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Discussion in 'Ammunition & Reloading' started by country boy, Feb 27, 2010.
I was wondering what the advantages of nickle casses were over standard brass cases. Thanks
they shine up real fast in a tumbler,but split sooner than 'brass' cases.
Originally, nickel cases were for corrosion protection in leather holsters and cartridge belt loops.
Now I believe most defense and +P ammo is plated for easier visual identification.
I'm sure others will have more reasons to add.
Is correct about they were designed for corrosion protection in leather and extended use in the chamber of your gun. They say brass can corrode if left in the chamber for a extended period of time and if your outside in wet weather conditions. Personally I have had brass cartridges discolor, but never had any corrode in the chamber. Leave brass in leather and its only a matter of time before it starts turning green/blue.
And no disrespect or ill intent to you Tilos, but the reason you see a lot of defense ammo and +P ammo in nickel cases is for the corrosion, not a load identifier. I have some Corbon defense loads, 9mm 115gr JHP +P+ 1350 fps and .40 S&W 165gr JHP 1150fps and there both brass case.
Also Throckmorton is absolutely correct on the split nickel casing's. Back in 1977 I had my old boss load me up some .38 Special loads, before I started reloading and all five on the first test fire split all the way from the rim to the mouth of the case. Needless to say I took the rest back to my boss and showed him they were a little "HOT" and he broke them down and lightened the load. lol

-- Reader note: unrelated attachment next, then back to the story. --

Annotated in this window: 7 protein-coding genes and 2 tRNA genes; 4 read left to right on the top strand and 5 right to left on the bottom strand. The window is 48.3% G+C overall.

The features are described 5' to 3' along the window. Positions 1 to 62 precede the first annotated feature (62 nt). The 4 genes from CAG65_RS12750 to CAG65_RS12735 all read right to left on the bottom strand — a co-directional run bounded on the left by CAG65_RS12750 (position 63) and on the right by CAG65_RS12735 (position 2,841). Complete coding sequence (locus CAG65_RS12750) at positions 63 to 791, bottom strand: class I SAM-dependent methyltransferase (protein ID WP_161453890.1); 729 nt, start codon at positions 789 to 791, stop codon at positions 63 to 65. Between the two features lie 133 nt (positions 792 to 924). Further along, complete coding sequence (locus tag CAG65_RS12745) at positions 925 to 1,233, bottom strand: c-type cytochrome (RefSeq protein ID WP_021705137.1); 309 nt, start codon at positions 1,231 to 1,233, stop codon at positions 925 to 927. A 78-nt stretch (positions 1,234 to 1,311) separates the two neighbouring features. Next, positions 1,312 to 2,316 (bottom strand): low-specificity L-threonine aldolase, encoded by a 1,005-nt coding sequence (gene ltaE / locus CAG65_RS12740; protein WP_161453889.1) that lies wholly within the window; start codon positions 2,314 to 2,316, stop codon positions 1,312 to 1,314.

That taught me not to reload any "HOT" loads. I only purchase "HOT" loads for defense.
Ok, so corrosion resistance is pretty much the only advantage over brass cases. Thanks for the replies.
You got it.:thumbup:
The splitting is new to me. I've not seen more of that in nickle plated but I can't say it isn't so. I've seen both split.
Don't overlook how easily and nicely it cleans up as someone mentioned so corrosion resistance isn't the only advantage.
I have 1,000 once fired matched hs Speer 9mm cases I plan to load up for my PF-9 and they were really hard to find.
Nickel cases are shinner and look good all over the mat when shooting. They are harder on steel dies, than non-plated cases. With carbide dies, you can easly see when you have a scratch in the die. When reloading for your own use, they make it easier at the ranges to usually tell which case are yours.. assuming not many others are shooting w/nickel case..
I like both when clean and shinny
I load up nickle cases to let me know they are hunting rounds. They dont last as long but they also dont corrode as fast.
I always figured it was because they could charge more.